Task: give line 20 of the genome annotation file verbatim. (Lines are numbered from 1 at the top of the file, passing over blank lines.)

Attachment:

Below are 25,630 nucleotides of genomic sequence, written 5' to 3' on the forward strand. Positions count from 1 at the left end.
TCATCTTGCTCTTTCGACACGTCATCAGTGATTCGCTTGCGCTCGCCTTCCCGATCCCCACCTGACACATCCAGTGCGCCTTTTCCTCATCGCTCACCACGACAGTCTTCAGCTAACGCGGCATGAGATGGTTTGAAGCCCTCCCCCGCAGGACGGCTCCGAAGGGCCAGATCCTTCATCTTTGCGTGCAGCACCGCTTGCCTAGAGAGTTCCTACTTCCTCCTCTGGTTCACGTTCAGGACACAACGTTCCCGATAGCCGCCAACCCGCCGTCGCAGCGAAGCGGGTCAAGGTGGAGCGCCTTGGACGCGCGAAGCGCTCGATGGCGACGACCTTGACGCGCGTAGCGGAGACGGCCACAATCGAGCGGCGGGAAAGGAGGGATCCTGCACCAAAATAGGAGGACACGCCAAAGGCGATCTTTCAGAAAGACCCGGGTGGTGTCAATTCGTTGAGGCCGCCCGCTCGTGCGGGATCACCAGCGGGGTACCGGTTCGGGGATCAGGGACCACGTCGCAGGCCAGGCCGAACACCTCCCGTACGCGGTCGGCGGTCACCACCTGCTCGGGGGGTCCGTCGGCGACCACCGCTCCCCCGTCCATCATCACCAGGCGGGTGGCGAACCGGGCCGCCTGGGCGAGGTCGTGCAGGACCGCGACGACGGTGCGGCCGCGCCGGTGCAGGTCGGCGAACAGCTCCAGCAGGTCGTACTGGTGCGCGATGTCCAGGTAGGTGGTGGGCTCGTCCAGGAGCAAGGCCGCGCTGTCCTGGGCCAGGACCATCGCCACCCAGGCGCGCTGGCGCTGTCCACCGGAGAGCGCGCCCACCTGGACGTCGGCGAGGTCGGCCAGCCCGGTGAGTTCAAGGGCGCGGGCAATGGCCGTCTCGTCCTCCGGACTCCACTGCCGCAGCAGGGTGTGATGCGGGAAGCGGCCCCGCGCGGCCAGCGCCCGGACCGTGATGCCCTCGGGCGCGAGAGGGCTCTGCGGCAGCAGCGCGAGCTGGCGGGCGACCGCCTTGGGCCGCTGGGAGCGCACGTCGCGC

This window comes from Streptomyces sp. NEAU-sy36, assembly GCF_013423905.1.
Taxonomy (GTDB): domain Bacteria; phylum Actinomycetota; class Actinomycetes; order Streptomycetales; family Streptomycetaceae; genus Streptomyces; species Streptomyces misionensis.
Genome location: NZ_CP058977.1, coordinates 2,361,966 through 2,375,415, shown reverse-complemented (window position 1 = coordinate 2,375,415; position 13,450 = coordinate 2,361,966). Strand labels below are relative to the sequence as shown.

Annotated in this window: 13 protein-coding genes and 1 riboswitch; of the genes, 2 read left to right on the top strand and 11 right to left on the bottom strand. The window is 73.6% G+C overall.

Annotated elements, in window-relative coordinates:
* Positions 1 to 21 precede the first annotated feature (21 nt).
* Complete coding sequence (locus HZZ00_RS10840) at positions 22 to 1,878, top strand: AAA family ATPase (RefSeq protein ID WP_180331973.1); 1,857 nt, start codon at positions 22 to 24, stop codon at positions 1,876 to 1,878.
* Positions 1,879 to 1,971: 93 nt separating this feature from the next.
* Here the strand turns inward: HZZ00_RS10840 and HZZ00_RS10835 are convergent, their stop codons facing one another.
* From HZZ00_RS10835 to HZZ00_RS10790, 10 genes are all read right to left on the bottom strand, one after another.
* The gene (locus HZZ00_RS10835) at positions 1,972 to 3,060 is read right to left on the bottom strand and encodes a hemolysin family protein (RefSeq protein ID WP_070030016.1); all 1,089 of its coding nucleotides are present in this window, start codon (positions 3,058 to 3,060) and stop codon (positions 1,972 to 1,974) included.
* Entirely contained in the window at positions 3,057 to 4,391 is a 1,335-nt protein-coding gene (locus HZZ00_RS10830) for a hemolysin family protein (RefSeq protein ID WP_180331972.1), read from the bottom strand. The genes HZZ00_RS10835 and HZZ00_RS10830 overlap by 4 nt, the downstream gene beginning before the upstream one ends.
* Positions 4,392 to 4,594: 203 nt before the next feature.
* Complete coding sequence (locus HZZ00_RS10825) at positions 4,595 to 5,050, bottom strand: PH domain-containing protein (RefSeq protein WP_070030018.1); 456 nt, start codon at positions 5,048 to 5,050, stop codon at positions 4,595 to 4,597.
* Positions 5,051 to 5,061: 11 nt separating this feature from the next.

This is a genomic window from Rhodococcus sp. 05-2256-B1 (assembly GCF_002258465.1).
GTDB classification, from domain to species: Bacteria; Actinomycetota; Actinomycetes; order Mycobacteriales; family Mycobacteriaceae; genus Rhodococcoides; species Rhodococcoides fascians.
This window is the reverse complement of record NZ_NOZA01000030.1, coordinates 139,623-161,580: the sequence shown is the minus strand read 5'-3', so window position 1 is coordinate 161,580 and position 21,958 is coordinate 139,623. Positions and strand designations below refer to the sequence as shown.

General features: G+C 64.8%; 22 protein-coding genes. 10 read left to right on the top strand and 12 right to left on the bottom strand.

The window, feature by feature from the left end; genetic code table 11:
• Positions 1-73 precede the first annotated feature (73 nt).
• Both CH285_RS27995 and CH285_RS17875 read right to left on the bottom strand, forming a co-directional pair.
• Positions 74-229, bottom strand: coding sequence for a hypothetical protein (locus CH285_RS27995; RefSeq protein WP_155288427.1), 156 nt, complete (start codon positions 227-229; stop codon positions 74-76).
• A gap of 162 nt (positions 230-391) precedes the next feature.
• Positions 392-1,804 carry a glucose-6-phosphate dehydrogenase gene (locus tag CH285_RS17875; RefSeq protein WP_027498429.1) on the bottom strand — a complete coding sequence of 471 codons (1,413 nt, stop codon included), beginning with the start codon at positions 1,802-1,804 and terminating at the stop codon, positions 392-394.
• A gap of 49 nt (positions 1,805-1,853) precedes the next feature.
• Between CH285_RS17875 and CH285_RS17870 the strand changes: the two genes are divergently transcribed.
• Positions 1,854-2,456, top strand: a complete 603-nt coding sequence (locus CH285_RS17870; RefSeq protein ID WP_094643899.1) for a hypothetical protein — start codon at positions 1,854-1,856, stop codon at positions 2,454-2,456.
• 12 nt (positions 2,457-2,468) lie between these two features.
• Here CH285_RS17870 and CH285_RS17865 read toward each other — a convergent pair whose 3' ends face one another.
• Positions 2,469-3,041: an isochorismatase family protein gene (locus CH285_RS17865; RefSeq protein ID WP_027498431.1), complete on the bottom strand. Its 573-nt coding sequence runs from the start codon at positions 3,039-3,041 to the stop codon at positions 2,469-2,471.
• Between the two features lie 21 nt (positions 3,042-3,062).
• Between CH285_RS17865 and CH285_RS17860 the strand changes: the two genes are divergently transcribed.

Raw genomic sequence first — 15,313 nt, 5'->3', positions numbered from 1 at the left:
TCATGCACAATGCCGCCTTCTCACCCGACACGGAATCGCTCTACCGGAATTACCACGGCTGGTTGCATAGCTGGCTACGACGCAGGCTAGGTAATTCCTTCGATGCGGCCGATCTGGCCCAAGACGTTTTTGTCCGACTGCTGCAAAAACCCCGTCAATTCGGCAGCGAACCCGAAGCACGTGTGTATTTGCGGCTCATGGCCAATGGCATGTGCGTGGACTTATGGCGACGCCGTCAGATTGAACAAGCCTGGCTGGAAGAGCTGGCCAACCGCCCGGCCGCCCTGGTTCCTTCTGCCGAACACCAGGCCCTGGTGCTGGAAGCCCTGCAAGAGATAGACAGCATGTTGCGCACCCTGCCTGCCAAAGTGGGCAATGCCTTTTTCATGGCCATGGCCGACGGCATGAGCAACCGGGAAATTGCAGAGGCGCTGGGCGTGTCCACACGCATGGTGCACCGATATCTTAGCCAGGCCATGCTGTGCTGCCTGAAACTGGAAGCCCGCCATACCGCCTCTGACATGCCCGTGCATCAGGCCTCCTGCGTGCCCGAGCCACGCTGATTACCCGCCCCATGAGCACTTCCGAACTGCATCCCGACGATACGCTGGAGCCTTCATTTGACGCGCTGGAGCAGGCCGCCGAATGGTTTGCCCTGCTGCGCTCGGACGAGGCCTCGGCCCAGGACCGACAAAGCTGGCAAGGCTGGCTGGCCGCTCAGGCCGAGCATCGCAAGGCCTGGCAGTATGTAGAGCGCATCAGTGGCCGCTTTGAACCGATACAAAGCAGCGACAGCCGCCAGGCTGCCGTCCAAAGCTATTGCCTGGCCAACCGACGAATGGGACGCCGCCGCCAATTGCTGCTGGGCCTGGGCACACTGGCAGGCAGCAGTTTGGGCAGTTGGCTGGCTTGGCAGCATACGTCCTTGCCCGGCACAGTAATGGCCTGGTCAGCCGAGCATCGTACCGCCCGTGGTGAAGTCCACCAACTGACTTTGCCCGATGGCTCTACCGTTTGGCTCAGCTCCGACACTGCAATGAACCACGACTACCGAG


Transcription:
This window is the reverse complement of record NZ_NOZA01000030.1, coordinates 139,623-161,580: the sequence shown is the minus strand read 5'-3', so window position 1 is coordinate 161,580 and position 21,958 is coordinate 139,623. Positions and strand designations below refer to the sequence as shown.